January 16, 2017—Much of our knowledge of sports nutrition is based on empirical evidence from athletes. One of the biggest controversies is the relationship between protein supplementation & athletic performance. Active individuals need more protein than those who are sedentary, but is there a ceiling?
At the 2016 Protein Trends & Technologies Seminar, Jay Hoffman, Ph.D., of the Institute of Exercise Physiology and Wellness and the University of Central Florida, discussed this issue in his presentation titled “Protein Supplementation and Athletic Performance.”
Protein sources vary widely in their amino acid profile. There are four common methods to evaluate protein quality. Biological Value (BV), Net Protein Utilization (NPU), Protein Efficiency Ratio (PER) and Protein Digestibility Corrected Amino Acids Score (PDCAAS.) Brown rice, soy protein and wheat are lower quality proteins, which create a challenge for vegetarians. Another important aspect of protein quality is absorption rate.
Whey protein isolate has the highest absorption rate, which means it is absorbed in the blood more quickly than other proteins. This is important for recovery from exercise and maximizing adaption to exercise, explained Hoffman.
The RDA for protein represents the amount necessary to maintain nitrogen balance and muscle mass under sedentary conditions. “If protein degradation is greater than protein accretion, then an individual is in negative nitrogen balance, or a catabolic state. Resting is very catabolic. The opposite is true for individuals who exercise and consume adequate protein to stimulate muscle protein synthesis. These individuals are in positive nitrogen balance, or an anabolic state. The combination of feeding protein and exercising is a potent stimulus for protein synthesis,” Hoffman said.
Protein needs for sedentary individuals are estimated to be 0.8 grams per kilogram of body weight per day (g/kg/day). For runners, protein needs jump to 1.2-1.4g/kg/day. For strength and power athletes, needs increase to 1.8-2.0g/kg/day or higher.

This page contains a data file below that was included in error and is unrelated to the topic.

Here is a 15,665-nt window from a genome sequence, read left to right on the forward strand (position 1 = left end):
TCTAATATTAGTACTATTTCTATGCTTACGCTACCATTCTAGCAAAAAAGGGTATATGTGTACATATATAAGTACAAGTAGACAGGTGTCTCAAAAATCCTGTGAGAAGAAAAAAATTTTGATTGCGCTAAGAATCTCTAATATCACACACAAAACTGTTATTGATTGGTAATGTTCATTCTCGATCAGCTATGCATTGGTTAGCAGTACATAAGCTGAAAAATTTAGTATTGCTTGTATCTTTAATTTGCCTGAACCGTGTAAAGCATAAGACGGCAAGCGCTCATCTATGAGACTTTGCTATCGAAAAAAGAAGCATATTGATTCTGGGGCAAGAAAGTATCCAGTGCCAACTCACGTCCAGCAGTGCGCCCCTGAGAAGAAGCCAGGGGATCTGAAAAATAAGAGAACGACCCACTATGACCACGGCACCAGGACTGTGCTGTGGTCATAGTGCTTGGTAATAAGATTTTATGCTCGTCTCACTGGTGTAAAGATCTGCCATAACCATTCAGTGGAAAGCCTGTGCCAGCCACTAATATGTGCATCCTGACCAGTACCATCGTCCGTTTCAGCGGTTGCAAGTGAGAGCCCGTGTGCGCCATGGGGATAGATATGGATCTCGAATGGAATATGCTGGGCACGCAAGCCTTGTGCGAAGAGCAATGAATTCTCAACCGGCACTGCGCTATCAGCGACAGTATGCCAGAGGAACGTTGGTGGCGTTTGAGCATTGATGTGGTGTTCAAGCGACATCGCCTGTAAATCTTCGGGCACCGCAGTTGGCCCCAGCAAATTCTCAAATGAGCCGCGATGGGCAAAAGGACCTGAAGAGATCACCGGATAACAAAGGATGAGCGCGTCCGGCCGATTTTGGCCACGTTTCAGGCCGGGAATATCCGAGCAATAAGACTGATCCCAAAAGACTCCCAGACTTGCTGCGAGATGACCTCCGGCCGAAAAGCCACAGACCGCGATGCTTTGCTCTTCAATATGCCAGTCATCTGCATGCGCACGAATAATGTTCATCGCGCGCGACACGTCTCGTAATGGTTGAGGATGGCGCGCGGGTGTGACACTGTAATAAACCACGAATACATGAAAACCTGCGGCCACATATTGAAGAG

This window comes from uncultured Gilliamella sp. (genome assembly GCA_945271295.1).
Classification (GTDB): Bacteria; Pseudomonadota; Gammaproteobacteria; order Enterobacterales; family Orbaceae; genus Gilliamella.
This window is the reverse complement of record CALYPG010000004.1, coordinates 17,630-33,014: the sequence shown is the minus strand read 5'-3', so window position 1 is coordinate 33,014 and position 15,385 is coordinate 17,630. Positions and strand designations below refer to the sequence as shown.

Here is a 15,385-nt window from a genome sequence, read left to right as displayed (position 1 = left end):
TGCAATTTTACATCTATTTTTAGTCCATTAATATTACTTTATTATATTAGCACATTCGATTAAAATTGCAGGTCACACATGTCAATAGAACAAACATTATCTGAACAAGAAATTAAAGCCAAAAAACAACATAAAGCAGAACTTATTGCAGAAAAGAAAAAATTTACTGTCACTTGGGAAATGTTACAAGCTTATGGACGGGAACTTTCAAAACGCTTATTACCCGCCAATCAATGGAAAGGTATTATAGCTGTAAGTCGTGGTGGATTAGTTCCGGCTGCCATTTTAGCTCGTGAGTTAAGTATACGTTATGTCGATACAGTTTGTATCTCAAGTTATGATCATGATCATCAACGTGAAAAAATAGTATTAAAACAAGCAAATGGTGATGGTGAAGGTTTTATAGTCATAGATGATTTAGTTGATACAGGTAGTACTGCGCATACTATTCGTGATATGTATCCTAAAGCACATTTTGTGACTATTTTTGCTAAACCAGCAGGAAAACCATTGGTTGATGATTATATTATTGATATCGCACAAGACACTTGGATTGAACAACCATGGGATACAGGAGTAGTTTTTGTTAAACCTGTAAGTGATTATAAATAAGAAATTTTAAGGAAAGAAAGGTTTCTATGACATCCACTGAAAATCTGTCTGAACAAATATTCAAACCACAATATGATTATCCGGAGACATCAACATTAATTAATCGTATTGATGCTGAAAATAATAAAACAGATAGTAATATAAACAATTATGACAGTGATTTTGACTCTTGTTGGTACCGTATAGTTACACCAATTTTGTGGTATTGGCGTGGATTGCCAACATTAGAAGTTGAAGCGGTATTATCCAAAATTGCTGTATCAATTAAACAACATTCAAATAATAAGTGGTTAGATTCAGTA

Hoffman’s group conducted research using competitive athletes to learn how greater protein intake affected performance. The athletes were divided into three protein intake groups and performed a 12-week resistance training program. The below recommended intake (BL) group consumed 1.0-1.4g/kg/day; the recommended intake (RL) group consumed 1.6-1.8g/kg/day; and the above recommended intake (AL) group consumed greater than 2.0g/kg/day. Individuals in the BL group had a decrease in lean body mass. The AL group had statistically significant increases in bench-press strength. Another study showed significant decreases in fat mass in a high-protein group vs. a normal protein group.
Generally, dietitians and sports medicine organizations take a conservative approach to supplementation. The consensus among these organizations is that protein needs can usually be met through food intake. However, the most convenient and efficient method for providing immediate protein after exercise may be with a protein supplement. Recent studies have shown that providing protein supplementation can decrease muscle damage, attenuate force decrements and enhance recovery.
A recent meta-analysis from 22 randomized, controlled studies that include 680 participants compared results of protein intake on fat-free mass. Results revealed protein supplementation, in combination with resistance training, can significantly augment gains in lean body mass.
A study by Volek compared soy and whey over time. The protein amounts were the same, but the leucine content of the whey group was higher. After nine months, the whey group had a 45% greater increase in lean body mass than the soy group. A number of studies have shown that there is a leucine threshold, a theoretical minimum dose of leucine required to stimulate an increase in muscle protein synthesis, of 1.5-2.0g/day. Whey protein has the highest content of leucine and is the most effective leucine trigger.
“Protein Supplementation and Athletic Performance,” Jay R. Hoffman, Ph.D., Director, Institute of Exercise Physiology and Wellness, Sport and Exercise Science and Burnett School of Biomedical Science, University of Central Florida
The summary above is an excerpt from the “2016 Protein Trends & Technology Magazine: Formulating with Proteins.”